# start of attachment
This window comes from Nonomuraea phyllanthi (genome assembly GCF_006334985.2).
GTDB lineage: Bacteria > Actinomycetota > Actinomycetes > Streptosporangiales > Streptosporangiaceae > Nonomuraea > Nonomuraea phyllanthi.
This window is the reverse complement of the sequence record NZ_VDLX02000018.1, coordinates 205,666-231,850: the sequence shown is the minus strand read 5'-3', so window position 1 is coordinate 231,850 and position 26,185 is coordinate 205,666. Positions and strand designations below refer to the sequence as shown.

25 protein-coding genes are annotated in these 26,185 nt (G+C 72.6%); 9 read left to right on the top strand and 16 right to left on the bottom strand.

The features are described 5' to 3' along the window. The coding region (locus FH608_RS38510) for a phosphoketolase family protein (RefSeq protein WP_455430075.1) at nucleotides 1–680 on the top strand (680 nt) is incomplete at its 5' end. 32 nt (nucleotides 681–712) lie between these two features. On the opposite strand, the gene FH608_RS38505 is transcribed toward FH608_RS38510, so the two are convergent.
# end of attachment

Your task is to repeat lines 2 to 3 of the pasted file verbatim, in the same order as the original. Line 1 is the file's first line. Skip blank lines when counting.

GTDB lineage: Bacteria > Actinomycetota > Actinomycetes > Streptosporangiales > Streptosporangiaceae > Nonomuraea > Nonomuraea phyllanthi.
This window is the reverse complement of the sequence record NZ_VDLX02000018.1, coordinates 205,666-231,850: the sequence shown is the minus strand read 5'-3', so window position 1 is coordinate 231,850 and position 26,185 is coordinate 205,666. Positions and strand designations below refer to the sequence as shown.